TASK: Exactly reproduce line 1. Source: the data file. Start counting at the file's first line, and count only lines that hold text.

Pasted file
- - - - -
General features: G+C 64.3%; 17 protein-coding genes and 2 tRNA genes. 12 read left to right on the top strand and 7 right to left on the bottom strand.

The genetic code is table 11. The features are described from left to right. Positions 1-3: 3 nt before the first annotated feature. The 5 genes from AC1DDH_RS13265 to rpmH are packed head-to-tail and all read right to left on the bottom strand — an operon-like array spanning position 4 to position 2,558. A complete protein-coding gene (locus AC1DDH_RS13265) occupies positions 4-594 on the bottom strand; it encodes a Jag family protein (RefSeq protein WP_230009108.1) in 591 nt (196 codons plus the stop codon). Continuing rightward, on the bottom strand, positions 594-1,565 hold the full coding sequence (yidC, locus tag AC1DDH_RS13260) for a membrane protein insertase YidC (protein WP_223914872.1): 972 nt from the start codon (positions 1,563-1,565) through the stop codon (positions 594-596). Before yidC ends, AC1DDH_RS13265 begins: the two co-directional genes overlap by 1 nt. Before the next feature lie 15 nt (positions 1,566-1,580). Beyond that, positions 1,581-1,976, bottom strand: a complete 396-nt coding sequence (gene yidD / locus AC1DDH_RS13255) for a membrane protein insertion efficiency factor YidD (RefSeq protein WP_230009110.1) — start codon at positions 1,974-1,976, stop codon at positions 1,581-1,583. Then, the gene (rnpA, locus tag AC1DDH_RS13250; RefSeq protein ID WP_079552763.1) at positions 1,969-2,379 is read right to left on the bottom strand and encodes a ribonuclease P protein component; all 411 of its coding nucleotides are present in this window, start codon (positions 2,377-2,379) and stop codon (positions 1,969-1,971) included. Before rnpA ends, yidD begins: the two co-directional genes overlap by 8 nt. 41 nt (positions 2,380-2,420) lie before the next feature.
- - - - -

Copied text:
General features: G+C 64.3%; 17 protein-coding genes and 2 tRNA genes. 12 read left to right on the top strand and 7 right to left on the bottom strand.